Prime Minister Tony Abbott, Minister for Communications Malcolm Turnbull, Minister for Citizenship and Communities Victor Dominello, Danish Minister for Cultural Affairs Marianne Jelved, Chairman John Bertrand, Dr. Judith Slocombe, and Walter Mikac, Founding Patron, Distinguished Guests, Ladies and Gentlemen.
Bullying is a serious problem with severe consequences for the long-term wellbeing of children. Its’ presence is not limited to certain countries or levels in society – bullying is a universal challenge. And with the transformation in our lives, as a result of the digital revolution, bullying now has a new platform on which to operate.
New devices and new technologies have enriched our lives but have also introduced new challenges. Children, in particular, face significant risks in the online world, including cyberbullying, identity theft and the threat of exposure to sexual predators.
Technology has extended the reach of bullying from the schoolyard to the home. Home is no longer a sanctuary. Bullying has moved from an issue confined to school hours, to an issue that can impact children every minute of every day.
How we respond to these new challenges is crucial.
The Alannah and Madeline Foundation has led the way in recent years with the development of the eSmart framework, a series of cybersafety programs designed to educate and empower both individuals and organisations to behave in a way that is smart, safe and responsible in the digital world.
The Foundation’s vision is that every child will live in a safe and supportive environment free from bullying and violence. In order to make this vision a reality, The Foundation is dedicated to a ‘whole-of-community’ approach – that means engaging all players in the solution. And in the context of the eSmart framework we are talking about; schools, libraries, homes and workplaces.
For children cyberspace is not a parallel universe, as it is for us adults, it is their reality.
During my visit to Australia in 2008, I participated in an event to generate support for the introduction of eSmart Schools, the first eSmart framework to be developed by The Alannah and Madeline Foundation.
This program is now in over 2,000 schools across the nation and is having a demonstrable impact in supporting thousands of students across the country to be safe online.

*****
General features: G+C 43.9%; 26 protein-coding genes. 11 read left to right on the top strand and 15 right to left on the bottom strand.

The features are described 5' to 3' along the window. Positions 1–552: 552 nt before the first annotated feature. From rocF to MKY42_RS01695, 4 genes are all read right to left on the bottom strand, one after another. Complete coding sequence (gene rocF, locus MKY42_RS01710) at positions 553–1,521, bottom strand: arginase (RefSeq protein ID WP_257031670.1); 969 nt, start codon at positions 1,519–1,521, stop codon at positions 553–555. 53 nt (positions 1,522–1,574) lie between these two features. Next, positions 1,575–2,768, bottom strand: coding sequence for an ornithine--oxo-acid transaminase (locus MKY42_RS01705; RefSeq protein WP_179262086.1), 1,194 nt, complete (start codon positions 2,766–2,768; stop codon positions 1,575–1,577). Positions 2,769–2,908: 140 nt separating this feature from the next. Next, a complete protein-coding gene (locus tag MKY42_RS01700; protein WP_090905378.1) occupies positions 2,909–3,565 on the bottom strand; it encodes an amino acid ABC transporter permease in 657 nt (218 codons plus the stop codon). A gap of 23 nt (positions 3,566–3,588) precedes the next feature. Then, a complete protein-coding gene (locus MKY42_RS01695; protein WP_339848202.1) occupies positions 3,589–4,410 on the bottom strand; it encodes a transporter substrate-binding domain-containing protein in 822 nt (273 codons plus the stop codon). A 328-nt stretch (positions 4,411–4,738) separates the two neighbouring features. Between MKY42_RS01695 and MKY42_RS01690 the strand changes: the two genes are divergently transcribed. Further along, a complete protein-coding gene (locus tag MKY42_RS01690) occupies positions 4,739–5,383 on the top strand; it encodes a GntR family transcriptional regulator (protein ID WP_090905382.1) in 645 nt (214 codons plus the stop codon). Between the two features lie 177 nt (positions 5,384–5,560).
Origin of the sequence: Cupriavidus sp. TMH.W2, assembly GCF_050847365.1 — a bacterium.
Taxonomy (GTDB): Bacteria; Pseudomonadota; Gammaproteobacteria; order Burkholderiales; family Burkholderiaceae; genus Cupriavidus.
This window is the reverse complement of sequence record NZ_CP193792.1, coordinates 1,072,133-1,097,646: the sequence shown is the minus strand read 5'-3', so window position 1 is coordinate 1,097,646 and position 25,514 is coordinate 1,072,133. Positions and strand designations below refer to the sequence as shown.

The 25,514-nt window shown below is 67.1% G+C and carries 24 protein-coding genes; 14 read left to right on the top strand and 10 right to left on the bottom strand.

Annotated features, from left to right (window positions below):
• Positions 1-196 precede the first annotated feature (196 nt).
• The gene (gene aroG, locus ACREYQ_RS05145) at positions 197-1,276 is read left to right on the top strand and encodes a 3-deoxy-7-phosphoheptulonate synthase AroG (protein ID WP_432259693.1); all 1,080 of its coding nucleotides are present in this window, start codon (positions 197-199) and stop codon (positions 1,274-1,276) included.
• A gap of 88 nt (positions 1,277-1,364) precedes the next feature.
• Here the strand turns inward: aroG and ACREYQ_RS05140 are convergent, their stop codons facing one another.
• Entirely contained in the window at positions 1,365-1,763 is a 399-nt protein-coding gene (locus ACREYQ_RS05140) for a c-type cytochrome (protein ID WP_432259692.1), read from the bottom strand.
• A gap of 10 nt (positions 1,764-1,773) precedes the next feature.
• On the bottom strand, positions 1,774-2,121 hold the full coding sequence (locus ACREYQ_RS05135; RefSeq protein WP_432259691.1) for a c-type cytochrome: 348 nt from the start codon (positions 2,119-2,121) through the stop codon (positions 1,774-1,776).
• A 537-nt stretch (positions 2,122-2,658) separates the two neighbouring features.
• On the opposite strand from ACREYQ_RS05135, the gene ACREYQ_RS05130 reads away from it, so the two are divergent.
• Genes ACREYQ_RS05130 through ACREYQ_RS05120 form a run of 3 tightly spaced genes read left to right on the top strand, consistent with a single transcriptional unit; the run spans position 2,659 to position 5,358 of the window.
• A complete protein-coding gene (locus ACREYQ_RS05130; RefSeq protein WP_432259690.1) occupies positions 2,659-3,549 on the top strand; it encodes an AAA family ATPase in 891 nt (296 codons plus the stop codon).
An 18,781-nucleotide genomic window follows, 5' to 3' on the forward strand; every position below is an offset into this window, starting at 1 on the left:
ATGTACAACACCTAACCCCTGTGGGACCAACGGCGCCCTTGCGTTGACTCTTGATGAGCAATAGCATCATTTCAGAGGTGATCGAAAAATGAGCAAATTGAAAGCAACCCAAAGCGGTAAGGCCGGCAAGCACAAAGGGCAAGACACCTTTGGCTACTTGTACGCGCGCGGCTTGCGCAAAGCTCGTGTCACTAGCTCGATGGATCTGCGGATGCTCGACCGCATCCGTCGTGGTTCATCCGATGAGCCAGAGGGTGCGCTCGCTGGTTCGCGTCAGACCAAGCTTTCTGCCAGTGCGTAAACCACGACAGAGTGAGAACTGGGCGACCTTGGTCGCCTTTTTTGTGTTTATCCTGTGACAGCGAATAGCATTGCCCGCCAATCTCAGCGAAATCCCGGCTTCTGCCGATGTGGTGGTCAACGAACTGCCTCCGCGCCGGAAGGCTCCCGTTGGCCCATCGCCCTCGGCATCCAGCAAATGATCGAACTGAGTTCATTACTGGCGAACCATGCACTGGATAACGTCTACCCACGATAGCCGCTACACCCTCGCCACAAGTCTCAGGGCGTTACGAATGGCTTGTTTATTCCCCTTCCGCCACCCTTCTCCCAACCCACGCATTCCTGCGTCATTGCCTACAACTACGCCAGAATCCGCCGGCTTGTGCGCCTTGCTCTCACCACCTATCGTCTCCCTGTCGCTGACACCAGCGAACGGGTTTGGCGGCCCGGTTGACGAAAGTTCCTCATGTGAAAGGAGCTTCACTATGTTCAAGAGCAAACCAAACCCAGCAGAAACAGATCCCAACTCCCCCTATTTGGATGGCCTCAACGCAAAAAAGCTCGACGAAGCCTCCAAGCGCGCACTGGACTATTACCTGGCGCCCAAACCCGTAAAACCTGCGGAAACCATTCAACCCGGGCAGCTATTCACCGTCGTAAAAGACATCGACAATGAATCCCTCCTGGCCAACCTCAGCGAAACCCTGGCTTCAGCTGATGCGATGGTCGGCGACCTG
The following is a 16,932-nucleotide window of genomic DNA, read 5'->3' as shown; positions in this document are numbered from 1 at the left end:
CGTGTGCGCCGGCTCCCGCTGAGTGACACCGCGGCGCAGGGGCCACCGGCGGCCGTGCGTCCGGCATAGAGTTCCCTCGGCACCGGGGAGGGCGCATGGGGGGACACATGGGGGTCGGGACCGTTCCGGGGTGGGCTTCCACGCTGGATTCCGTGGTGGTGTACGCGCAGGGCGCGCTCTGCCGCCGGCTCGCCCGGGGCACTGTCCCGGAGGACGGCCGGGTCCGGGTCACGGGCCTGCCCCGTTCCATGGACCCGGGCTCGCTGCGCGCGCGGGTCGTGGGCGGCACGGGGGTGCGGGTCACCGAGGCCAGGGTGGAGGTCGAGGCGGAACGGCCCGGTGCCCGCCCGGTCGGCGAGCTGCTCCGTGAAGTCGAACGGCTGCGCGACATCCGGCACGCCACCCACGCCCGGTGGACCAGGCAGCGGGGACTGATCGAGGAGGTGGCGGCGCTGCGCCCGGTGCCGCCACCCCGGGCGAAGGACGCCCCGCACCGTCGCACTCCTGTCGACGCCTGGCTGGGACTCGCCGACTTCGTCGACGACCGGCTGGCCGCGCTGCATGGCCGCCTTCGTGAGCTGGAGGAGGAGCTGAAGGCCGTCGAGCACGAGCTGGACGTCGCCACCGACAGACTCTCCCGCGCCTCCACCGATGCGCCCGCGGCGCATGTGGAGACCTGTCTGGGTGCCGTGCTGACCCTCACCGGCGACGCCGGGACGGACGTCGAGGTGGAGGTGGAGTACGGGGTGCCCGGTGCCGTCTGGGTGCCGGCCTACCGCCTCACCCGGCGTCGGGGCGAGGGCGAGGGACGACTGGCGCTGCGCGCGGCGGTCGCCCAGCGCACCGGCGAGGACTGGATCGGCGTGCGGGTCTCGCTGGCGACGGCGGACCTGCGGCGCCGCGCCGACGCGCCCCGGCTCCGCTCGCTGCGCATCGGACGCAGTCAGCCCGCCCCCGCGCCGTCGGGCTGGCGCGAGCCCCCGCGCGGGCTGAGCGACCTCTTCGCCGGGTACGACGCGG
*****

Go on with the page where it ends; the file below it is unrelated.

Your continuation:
Three years later, in 2011, I was able to participate in the launch of eSmart Libraries. This innovative program was based on the recognition that while safe schools are crucial to protecting our children, in order to create an eSmart Australia, we need to work with the broader community.
Libraries were the obvious starting point as many disadvantaged children and their families do not have computers at home. These children often rely on libraries and other community settings to access technology and are particularly vulnerable online.
I am delighted that, thanks to the tremendous support of the Telstra Foundation, the rollout of eSmart Libraries is now well underway and on track to achieving the goal of reaching all 1,500 libraries in Australia over the next 6 years.
The next obvious focus for the eSmart framework is the home. And that is why we are here today – to take The Alannah and Madeline Foundation’s world-leading cybersafety program, eSmart, out into the wider community, into the home.
I have been very much looking forward to this event and I am pleased to be here today to support the launch of the eSmart Homes initiative.
eSmart is a world-leading system and one of which Australia should be extremely proud. I commend The Foundation for this new addition to the eSmart suite of programs that has done so much to keep children safe from violence online.
eSmart Homes is being developed by The Alannah and Madeline Foundation to provide peace of mind for parents and carers by guiding them to the information and resources they need to ensure children are smart, safe and responsible when they are online at home.
eSmart Homes will consist of:
• A simple framework, outlining all the steps required to create an eSmart Home;
• A short home ‘audit’, to identify the hygiene factors to ensure children are safe and secure when using technology in the home;
• Guidance to the best existing online resources, tools and guidelines, to support parents; and
• The eSmart portal will help keep parents and carers up-to-date with what is happening in the digital world with the latest news and tips for keeping families safe in the digital world.
Through eSmart homes, parents and children will be able to access the eSmart Digital Licence, a fun, interactive and challenging online test designed to stimulate dialogue between parents and children about technology and cybersafety. They will be rewarded with a Digital Licence, similar to the pen licence that I remember from our primary school days.
From its humble beginnings in 1997, on the first anniversary of the Port Arthur tragedy, the Foundation has grown into a flourishing organisation that has reached over a million Australian children.
My involvement with The Alannah and Madeline Foundation began in 2005, when I was approached to become the International Patron. I was honoured to accept this position and am very proud to be able to support the Foundation’s efforts to provide every Australian child with the basic human right of a safe and happy childhood.
I would like to take a moment to acknowledge the Founding Patron of The Alannah and Madeline Foundation, Walter Mikac, who is here today.
Walter, your courage and resilience is a tribute to you and an example for every Australian. I know that just a few months ago Madeline would have had her 21st birthday. You should be very proud of what you have created – the legacy you have created for Madeline and her sister Alannah and the positive impact it has had on the lives of so many Australian children.